How Does This Come Into Play? In most games I’ve seen players purchase these kinds of things at the start. They then have to remember to bring them in. In a FATE game, reputation aspects fit into the standard play mode. So a player can invoke the reputation for a positive effect or the GM for a trouble effect. Of course that assumes a kind of fixed and hard-wired approach. In GURPS for example, you pay points for a reputation. In FATE, a reputation aspect takes up one of your slots. A way to make this more flexible is to borrow Legends of Anglerre’s concept of plot stress. Essentially, these represent aspects a player can use for a little while. In LoA, an aspect with plot stress can be used a certain number of times before it generates a problem- a story event or something which needs to be done. For example, if someone has “Sheriff of Highgate” as an aspect- after a certain number of uses, problems would arise at Highgate which need to be solved. Here a reputation could be gained, for good or ill. If traded on, then the player marks a box on it. Once the boxes associated with it have been used up then the rep has lost its power. The player has to do something to reestablish it or do something to create a new rep to replace it.

Glory/Fame: Some games use the concept of accumulated fame- often from battles. This provides a Glory rank, showing how famous a character is compared to another. Fame can be gained for battles, artisanal creations, and legendary actions. Some schools, like the Ikoma Bards, particularly work with manipulating fame and glory. Glory’s an external trait- which has to have witnesses and be spread around. The weird thing about glory is that it gets read as a “stat” in many samurai games. But effectively it is a kind of status rank, gained in play.

How Does This Come Into Play? To focus on the way I want to use this, acts which would generate glory and fame can create a reputation as I mentioned above. These would be temporary aspects with plot stress- as they’re used, they get worn out. Eventually you can no longer invoke your fame (or notoriety) for effect.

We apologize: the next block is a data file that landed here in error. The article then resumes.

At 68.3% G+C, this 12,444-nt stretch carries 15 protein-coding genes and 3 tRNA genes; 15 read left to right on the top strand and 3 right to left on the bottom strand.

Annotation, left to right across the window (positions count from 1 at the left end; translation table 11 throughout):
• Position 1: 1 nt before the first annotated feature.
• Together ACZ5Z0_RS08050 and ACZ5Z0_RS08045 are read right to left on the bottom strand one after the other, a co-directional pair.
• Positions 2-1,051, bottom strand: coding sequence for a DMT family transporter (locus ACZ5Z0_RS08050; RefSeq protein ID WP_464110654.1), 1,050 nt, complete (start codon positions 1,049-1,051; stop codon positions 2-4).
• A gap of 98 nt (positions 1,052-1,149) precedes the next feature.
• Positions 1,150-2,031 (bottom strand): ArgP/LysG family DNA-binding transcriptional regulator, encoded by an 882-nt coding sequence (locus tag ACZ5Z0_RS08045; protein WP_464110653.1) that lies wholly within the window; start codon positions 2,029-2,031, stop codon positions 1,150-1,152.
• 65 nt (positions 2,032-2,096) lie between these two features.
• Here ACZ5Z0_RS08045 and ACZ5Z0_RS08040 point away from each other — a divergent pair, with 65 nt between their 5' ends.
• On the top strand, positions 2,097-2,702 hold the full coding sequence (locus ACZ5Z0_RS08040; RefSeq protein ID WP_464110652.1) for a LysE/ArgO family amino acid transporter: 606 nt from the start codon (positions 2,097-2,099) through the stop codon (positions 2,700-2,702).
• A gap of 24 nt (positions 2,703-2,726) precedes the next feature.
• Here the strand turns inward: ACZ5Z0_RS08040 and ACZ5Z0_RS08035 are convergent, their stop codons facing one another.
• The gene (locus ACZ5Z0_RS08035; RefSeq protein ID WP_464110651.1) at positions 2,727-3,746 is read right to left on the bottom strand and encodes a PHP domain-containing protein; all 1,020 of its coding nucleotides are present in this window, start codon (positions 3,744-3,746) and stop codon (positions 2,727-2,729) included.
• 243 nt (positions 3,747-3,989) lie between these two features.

Honor: This is the key abstraction for a samurai campaign. Honor generally represents an internal attitude- a reflection of sense of self. Some games read it a little more like Glory, but generally it is about a character’s adherence to a code- and it can rise or fall regardless of witnesses. So how do different games present honor:
  • Resistance: Honor can be used as a test to resist temptations or compels. In some cases this is a testable trait. In others, it might require the spend of an honor resource to avoid the effect.
  • Level: Honor is a measure of the worth or experience of a character. In the case of worth, it offers a way of judging NPCs and the like. In some games, like Bushido, certain honor minimums are necessary for leveling. So in that game system, all high level characters have high honor totals. 

  • Reactions: Honor can be used as a modifier for interactions. High honor people can gain a benefit, and low honor people, a penalty. 

  • Visibility: In some systems, samurai can make a test to judge the relative or absolute honor of a target. These kinds of games often present an option for sneaky people to conceal or falsify their honor. So we might have actual vs. apparent honor. 
  • Bonus: Situational bonuses- often tied to special abilities. For example, a duelist might be able to substitute their honor rating or value for another trait.
  • Measurable: Honor systems usually have a score- sometimes ranks, and sometimes point accumulations. These can change over time. 
  • Relativity: Different roles assign differing values to virtues and therefore gain or lose honor differently. In L5R those are based on Clan values. But it can also be modified by the role of a character. It also can be based on the level of a character’s honor. It is easier for a high honor person to fall- they find themselves tested constantly. It is also harder for them to advance. On the other hand, it is more difficult for a low honor person to fall, since they’re already towards the bottom. If a group of varying honor levels gains honor for an action, high honor people may not gain as much as others. 
  • Outside of Combat: Actions adhering to the bushido virtues without resorting to the sword can gain honor. Diplomatic actions, artistic creations, or demonstrations of skill can impact this.